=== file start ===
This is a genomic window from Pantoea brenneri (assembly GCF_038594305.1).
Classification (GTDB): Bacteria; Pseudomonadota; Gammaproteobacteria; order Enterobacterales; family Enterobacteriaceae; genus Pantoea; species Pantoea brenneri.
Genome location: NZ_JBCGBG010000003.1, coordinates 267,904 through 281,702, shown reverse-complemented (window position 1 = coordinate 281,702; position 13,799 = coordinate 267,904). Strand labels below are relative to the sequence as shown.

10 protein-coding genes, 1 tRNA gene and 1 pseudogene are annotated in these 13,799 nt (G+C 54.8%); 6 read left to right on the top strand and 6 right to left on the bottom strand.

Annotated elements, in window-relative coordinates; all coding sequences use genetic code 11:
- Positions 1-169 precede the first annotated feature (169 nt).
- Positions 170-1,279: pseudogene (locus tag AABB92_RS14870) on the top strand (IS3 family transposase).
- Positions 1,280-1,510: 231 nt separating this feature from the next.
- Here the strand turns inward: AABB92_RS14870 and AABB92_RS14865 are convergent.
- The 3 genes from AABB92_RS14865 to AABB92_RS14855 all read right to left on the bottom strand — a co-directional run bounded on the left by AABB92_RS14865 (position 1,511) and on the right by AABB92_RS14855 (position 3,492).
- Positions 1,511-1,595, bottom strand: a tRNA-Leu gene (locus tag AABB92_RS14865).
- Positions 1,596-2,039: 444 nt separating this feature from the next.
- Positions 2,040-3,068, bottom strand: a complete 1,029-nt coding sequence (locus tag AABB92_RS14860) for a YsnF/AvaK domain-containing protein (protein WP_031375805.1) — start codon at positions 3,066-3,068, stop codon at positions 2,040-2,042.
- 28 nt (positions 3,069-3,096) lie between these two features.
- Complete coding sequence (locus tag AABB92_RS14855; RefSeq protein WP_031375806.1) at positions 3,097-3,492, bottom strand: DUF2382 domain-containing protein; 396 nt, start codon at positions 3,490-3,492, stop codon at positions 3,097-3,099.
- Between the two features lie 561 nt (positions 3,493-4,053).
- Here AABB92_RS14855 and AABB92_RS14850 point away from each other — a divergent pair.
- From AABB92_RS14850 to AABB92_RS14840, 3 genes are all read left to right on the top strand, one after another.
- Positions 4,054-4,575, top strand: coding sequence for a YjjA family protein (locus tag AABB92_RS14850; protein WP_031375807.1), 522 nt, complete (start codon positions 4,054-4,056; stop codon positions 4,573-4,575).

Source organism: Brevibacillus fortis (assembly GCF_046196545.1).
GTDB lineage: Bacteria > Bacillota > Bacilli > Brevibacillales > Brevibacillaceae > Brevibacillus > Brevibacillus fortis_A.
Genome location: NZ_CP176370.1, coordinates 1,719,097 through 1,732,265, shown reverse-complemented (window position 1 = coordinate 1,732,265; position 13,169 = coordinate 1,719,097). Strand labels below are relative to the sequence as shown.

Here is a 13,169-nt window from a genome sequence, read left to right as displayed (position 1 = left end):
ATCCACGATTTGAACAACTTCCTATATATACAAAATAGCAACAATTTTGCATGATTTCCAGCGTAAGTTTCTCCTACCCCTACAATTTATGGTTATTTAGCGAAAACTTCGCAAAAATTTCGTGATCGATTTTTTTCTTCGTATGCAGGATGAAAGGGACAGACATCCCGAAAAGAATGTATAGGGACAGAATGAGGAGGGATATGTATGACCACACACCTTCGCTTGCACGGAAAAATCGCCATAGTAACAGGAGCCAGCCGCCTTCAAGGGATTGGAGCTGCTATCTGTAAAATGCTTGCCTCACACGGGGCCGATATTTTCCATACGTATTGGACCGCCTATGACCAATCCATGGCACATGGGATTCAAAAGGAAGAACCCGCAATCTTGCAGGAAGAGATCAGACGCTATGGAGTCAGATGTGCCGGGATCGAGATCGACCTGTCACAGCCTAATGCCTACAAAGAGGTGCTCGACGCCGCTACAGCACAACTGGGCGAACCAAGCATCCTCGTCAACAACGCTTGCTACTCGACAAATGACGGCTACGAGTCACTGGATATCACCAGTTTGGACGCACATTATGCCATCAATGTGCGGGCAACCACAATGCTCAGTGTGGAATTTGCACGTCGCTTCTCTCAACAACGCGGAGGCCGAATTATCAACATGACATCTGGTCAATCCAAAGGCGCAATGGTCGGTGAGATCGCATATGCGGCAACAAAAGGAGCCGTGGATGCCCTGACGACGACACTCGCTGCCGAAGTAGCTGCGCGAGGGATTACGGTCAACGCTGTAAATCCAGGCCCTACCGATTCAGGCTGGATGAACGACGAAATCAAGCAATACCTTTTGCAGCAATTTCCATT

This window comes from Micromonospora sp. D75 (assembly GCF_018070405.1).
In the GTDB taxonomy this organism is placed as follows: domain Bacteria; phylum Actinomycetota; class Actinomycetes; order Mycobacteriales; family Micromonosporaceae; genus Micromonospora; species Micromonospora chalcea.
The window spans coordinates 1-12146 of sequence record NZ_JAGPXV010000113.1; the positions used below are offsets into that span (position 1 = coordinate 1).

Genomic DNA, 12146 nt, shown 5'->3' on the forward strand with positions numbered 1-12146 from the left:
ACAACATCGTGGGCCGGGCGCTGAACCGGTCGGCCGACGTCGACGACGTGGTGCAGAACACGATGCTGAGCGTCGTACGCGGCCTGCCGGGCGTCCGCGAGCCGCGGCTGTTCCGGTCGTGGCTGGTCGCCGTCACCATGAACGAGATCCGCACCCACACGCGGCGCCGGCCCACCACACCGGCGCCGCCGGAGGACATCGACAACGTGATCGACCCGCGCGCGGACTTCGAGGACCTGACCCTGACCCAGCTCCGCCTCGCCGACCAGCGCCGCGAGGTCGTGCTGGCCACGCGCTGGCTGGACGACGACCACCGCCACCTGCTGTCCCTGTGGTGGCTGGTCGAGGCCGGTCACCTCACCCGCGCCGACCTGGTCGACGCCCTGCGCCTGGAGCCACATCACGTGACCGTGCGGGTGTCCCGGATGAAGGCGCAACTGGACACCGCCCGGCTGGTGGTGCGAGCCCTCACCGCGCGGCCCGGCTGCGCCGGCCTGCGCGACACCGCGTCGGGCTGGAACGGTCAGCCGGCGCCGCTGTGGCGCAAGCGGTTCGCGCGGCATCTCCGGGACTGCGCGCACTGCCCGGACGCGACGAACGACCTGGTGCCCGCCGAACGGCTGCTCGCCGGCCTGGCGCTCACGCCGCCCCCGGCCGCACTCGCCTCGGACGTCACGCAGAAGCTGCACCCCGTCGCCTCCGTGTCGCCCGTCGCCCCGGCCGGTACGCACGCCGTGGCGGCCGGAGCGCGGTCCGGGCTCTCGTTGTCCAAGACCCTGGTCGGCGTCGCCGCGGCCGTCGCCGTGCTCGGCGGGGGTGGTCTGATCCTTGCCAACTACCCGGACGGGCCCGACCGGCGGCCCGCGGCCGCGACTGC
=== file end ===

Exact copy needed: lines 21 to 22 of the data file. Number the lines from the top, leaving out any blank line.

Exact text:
GTDB lineage: Bacteria > Bacillota > Bacilli > Brevibacillales > Brevibacillaceae > Brevibacillus > Brevibacillus fortis_A.
Genome location: NZ_CP176370.1, coordinates 1,719,097 through 1,732,265, shown reverse-complemented (window position 1 = coordinate 1,732,265; position 13,169 = coordinate 1,719,097). Strand labels below are relative to the sequence as shown.